TH: Well the model here [at Fandor] is that fifty percent of the subscription revenue is shared with the films. So you take a film to a place like Netflix, they’ll pay what they think is the appropriate price for it based on their expectation of success. And if the film does far better than that, you don’t actually see any more money. That risk is on your shoulders. With Fandor, the films that are watched the most receive the most amount of money.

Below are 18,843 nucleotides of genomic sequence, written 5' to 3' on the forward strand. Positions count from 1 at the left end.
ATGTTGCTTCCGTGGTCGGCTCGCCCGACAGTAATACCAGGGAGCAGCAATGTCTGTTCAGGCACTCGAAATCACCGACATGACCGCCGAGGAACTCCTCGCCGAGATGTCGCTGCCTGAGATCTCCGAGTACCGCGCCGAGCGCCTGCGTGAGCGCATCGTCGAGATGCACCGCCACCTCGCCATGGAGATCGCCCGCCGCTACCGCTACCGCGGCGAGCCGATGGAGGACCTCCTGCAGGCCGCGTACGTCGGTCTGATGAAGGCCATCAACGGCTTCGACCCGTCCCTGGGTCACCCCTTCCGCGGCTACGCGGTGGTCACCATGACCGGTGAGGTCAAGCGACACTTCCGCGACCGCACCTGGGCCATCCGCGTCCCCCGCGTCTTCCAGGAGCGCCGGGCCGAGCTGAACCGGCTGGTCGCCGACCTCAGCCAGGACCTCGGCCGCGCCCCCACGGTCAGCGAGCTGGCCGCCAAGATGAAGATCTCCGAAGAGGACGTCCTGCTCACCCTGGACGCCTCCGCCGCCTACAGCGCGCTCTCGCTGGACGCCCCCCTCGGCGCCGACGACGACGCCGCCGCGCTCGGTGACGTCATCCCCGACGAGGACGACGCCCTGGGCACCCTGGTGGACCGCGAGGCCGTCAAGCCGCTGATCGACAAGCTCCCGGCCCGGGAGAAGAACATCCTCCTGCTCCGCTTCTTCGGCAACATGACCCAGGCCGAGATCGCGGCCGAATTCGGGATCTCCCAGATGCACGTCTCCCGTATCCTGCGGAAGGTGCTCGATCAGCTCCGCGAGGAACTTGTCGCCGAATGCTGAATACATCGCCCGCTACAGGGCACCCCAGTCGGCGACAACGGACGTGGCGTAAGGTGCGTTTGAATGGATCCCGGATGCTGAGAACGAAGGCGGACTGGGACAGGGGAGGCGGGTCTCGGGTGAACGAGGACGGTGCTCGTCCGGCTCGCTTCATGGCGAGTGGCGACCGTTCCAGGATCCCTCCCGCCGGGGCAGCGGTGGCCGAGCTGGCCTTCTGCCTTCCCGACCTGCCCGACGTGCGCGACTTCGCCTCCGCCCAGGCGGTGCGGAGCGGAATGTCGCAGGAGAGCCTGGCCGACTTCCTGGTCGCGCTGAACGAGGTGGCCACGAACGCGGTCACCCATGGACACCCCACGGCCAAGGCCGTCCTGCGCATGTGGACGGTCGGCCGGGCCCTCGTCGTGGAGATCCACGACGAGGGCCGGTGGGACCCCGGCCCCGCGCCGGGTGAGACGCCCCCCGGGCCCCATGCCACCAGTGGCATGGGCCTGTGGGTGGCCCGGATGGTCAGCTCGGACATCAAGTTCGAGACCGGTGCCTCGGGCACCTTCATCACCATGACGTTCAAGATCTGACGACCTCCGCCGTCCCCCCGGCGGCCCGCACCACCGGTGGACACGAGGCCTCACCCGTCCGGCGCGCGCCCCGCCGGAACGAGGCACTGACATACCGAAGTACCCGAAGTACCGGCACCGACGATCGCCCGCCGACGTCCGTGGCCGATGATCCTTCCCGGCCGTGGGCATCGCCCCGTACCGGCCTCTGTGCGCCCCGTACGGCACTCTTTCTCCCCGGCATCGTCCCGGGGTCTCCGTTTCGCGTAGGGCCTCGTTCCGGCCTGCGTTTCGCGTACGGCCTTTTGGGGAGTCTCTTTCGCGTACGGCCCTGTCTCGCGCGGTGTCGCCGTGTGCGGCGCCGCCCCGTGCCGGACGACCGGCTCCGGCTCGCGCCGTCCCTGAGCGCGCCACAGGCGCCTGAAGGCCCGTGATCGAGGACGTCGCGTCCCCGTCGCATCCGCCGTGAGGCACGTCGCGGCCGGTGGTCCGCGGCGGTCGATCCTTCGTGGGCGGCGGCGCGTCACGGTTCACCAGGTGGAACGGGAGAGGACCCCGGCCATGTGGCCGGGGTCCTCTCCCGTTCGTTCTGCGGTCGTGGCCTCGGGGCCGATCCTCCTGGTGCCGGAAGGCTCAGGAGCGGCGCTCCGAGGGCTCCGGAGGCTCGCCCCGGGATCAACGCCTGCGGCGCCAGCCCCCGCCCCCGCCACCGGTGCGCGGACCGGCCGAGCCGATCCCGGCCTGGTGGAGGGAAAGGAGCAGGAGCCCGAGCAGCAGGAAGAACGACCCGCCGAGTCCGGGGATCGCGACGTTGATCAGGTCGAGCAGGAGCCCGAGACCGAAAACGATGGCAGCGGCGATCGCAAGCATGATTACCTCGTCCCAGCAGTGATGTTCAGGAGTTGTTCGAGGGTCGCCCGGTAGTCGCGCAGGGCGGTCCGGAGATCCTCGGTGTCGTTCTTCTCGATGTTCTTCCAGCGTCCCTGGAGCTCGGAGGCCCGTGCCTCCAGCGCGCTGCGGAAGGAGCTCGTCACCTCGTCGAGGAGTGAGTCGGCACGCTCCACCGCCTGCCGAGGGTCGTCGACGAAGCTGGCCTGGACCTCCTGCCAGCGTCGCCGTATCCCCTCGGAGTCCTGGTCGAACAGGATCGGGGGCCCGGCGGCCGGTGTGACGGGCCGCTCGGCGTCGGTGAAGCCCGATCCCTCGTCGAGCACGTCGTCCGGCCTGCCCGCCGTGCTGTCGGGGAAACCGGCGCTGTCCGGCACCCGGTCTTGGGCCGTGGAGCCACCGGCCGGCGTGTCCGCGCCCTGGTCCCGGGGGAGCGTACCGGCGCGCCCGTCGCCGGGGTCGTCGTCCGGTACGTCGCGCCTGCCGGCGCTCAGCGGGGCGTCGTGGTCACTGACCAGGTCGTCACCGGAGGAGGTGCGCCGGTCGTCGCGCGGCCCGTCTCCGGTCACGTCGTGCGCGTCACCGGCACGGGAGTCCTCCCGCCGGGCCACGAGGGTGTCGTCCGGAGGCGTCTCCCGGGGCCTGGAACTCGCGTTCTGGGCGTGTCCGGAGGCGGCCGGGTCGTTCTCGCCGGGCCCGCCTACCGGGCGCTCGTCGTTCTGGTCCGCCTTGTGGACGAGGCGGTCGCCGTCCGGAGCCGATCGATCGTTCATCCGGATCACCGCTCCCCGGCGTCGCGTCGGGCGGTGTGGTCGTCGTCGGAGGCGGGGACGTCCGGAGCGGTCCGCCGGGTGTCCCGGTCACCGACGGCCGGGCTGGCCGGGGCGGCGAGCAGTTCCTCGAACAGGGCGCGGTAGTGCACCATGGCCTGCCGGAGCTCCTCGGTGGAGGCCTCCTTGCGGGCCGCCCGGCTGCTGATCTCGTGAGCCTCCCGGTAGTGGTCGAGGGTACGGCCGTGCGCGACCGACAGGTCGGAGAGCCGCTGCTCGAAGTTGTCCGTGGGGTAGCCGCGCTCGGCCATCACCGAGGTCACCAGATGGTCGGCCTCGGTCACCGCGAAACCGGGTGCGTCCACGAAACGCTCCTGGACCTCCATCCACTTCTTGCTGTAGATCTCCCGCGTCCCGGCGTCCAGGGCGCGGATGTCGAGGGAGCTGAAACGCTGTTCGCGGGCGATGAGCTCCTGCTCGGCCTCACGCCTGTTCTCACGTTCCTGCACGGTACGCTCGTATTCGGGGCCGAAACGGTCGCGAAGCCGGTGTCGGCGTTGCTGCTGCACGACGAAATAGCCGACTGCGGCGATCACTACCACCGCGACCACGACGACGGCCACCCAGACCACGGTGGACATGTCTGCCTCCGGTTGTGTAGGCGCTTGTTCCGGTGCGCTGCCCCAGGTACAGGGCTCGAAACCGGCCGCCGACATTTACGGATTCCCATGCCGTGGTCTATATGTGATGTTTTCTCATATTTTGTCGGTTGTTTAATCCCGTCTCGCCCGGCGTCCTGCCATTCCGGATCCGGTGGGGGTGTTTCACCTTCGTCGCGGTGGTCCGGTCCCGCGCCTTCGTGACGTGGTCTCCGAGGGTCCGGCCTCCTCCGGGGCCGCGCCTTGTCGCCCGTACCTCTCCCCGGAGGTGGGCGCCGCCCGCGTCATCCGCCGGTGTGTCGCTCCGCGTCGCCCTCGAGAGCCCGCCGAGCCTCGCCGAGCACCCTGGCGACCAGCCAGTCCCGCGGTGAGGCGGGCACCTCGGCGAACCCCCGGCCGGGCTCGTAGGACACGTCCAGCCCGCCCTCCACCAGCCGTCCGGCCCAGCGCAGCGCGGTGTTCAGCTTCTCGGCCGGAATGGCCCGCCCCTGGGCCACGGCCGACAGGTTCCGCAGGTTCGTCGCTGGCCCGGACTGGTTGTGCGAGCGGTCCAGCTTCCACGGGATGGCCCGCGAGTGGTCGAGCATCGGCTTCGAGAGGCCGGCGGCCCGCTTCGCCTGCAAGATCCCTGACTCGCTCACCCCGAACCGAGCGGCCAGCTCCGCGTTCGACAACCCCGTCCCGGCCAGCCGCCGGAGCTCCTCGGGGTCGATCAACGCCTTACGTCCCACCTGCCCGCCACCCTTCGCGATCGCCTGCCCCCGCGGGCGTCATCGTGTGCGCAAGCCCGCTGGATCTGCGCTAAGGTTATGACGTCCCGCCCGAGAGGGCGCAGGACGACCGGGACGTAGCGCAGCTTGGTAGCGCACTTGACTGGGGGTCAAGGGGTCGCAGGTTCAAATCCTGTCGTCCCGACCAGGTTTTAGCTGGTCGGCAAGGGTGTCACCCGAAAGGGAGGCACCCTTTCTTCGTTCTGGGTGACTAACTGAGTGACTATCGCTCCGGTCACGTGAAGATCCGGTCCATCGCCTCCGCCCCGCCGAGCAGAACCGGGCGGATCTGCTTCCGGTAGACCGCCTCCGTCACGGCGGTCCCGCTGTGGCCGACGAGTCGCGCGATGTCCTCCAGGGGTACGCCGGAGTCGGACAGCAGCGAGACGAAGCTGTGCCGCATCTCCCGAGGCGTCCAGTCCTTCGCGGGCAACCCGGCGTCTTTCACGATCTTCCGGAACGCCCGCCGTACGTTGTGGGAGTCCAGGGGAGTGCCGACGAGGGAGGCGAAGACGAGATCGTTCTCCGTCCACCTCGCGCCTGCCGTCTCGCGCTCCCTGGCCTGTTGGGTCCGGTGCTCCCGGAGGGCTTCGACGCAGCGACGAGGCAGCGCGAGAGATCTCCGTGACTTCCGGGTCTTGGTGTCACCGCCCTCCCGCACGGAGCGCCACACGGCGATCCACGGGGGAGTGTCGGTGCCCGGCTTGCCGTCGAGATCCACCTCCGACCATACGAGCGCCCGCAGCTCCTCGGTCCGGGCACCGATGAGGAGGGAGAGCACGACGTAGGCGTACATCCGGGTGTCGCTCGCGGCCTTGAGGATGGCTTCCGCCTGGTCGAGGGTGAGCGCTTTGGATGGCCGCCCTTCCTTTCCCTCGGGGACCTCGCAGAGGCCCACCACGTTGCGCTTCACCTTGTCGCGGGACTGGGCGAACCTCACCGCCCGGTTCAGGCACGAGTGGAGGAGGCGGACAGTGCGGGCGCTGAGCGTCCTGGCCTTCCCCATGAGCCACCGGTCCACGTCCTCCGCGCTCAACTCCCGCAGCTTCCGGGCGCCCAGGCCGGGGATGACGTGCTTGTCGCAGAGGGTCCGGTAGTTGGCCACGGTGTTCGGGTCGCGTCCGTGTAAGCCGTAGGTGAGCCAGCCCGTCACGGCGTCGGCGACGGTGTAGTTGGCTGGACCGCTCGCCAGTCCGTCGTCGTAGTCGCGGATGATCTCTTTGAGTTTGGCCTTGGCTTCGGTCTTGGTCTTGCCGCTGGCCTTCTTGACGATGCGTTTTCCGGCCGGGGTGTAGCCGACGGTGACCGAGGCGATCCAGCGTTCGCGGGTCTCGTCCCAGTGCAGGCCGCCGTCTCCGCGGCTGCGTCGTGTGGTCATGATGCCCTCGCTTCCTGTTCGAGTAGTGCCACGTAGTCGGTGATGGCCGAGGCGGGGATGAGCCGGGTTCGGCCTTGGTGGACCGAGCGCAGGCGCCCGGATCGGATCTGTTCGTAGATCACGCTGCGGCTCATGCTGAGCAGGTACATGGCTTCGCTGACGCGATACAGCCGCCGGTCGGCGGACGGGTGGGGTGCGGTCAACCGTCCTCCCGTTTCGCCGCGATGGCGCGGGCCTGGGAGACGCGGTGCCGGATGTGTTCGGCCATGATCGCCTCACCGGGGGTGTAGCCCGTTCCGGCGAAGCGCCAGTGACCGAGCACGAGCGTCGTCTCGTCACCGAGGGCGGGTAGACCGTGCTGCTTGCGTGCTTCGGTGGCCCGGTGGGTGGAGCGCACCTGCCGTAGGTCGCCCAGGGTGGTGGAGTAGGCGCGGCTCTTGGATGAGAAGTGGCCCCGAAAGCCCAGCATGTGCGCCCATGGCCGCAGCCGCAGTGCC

CM: It seems like a lot of the other VOD or streaming services are a little hush-hush on their exact practices. It’s hard to actually get [specific payment] numbers from them.
TH: If you’re in the business of licensing fees, it’s not in your interest to reveal data… The way that we made those 45 films at Good Machine was that it was a time of predictable revenue. You were pretty secure in what your estimates were. We made conservative estimates we knew we could hit– and across [that slate of films] we delivered– at one point it was 123 percent on the investment. So people got their money back, plus a little bit more. One in eight did really well, just like a studio. But the rest were consistent base hits.